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    Time Value of Money: Annuity Cash Flows

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    Answer the following questions and complete the following problems, as applicable. Unless otherwise directed, assume annual compounding periods in computational problems.

    You may solve the following problems algebraically, or you may use a financial calculator or Excel spreadsheet. If you choose to solve the problems algebraically, be sure to show your computations. If you use a financial calculator, show your input values. If you use an Excel spreadsheet, show your input values and formulas.

    Note: In addition to your solution to each computational problem, you must show the supporting work leading to your solution to receive credit for your answer.

    1. Would you rather have a savings account that paid 4 percent interest, compounded on a monthly basis, or one that compounded interest on an annual basis. Why?

    2. What is an amortization schedule, and what are some of its uses?

    3."The interest on your home mortgage is tax deductible. Why are the early years of the mortgage more helpful in reducing taxes than in the later years?" (Cornett, Adair, and Nofsinger, 2012, p. 115).

    4.What is the difference between an ordinary annuity and an annuity due?

    5. "What is the future value of a $500 annuity payment over five years if interest rates are 9 percent?" (Cornett, Adair, and Nofsinger, 2012, p. 116). Recalculate the future value at 8 percent interest, and again, at 10 percent interest.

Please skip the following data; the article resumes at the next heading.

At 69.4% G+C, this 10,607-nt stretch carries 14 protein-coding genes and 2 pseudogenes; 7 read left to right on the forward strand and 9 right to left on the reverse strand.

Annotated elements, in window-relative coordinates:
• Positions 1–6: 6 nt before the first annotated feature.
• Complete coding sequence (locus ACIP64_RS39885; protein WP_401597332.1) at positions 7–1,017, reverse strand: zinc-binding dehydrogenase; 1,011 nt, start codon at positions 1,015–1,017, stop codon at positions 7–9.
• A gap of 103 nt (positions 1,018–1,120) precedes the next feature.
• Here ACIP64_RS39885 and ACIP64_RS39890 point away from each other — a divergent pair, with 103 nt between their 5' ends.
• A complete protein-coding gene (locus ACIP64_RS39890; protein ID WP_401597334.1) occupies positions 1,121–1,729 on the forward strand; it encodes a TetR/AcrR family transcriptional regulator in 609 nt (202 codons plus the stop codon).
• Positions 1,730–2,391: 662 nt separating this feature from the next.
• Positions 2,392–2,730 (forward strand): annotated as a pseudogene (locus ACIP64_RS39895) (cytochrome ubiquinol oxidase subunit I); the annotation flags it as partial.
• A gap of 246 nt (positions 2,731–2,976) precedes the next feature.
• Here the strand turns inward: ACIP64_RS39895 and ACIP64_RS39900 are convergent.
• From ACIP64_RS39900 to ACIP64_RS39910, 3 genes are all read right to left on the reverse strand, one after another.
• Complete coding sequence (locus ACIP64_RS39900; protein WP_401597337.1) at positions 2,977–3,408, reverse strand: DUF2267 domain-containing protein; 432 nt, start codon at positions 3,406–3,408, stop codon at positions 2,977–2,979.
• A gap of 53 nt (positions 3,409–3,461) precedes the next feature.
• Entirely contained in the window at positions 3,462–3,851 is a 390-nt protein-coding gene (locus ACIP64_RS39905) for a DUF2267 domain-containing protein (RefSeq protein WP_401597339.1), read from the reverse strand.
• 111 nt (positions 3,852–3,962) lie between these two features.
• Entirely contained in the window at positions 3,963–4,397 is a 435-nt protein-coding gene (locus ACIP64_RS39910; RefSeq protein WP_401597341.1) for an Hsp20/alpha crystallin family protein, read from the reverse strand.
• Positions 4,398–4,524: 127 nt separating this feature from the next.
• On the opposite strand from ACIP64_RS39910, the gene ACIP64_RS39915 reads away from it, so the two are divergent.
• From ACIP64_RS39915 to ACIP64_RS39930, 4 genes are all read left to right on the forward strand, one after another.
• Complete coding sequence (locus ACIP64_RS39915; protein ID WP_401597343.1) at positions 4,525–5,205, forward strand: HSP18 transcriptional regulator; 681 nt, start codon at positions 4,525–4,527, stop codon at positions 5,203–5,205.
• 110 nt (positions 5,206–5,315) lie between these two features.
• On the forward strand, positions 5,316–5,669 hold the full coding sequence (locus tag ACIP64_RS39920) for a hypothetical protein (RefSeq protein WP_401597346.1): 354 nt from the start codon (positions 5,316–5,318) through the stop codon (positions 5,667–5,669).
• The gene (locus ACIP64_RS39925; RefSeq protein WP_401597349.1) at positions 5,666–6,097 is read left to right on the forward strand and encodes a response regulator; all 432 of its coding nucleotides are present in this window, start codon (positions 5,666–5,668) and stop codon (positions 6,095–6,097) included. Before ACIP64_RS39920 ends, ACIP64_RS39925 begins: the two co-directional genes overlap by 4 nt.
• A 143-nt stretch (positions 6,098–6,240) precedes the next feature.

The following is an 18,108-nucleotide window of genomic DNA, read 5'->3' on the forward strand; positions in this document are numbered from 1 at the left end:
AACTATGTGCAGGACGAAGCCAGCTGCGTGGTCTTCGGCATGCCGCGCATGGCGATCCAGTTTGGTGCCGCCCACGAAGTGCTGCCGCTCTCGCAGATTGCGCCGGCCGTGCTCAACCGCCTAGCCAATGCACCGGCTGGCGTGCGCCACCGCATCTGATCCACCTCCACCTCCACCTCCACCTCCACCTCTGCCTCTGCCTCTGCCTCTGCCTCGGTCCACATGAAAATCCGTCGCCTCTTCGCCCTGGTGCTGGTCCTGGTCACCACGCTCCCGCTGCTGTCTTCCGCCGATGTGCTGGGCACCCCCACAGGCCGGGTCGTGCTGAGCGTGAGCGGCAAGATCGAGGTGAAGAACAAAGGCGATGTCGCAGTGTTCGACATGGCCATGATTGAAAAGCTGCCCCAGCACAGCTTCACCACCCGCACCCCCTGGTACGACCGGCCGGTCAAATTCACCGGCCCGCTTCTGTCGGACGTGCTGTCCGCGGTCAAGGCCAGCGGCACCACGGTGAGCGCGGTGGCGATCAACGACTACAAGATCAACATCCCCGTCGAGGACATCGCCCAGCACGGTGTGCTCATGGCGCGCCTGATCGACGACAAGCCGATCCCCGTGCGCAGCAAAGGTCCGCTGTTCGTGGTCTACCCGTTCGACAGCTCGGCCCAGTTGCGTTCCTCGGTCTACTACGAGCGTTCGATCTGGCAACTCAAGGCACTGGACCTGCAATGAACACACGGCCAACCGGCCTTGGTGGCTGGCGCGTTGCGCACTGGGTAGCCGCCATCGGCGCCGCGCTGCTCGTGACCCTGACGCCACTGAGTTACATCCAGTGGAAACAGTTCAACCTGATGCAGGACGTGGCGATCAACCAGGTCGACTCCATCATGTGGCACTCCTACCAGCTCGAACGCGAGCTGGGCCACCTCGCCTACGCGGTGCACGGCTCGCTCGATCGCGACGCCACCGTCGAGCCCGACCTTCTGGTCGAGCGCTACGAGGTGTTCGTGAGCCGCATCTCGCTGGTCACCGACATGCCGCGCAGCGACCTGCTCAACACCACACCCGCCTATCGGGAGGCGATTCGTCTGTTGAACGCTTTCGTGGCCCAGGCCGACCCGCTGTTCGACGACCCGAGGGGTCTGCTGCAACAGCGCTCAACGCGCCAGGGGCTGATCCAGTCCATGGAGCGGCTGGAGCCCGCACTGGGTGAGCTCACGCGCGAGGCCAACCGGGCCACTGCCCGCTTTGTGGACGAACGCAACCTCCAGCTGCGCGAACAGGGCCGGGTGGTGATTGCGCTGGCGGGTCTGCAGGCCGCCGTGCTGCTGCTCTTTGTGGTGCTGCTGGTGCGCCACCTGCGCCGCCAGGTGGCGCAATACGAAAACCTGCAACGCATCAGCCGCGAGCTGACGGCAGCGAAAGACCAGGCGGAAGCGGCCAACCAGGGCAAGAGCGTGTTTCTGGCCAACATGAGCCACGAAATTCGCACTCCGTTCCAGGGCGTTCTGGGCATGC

6."What is the present value of a $700 annuity payment over four years if interest rates are 10 percent?" (Cornett, Adair, and Nofsinger, 2012, p. 116). Recalculate the present value at 9 percent interest, and again, at 11 percent interest.

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    Solution Preview

    1. Compounded interest is interest paid to you on interest previously earned. From a return standpoint, interest compounded monthly will accrue higher value than annually. For example, $100 that earns 10% interest for one year looks like this:
    compounded monthly: $100 x 10%(12 months) = $110.47
    compounded annually: $100 x 10% = $110

    2. An amortization schedule is a payment plan detailing the interest and principal applied (blended payments). For example, in the early years of a home mortgage loan the majority of payments are applied to ...

    Solution Summary

    This solution is comprised of calculations for present value and future value of annuities. It also touches on compounded interest, amortization schedules, ordinary annuity and annuity due.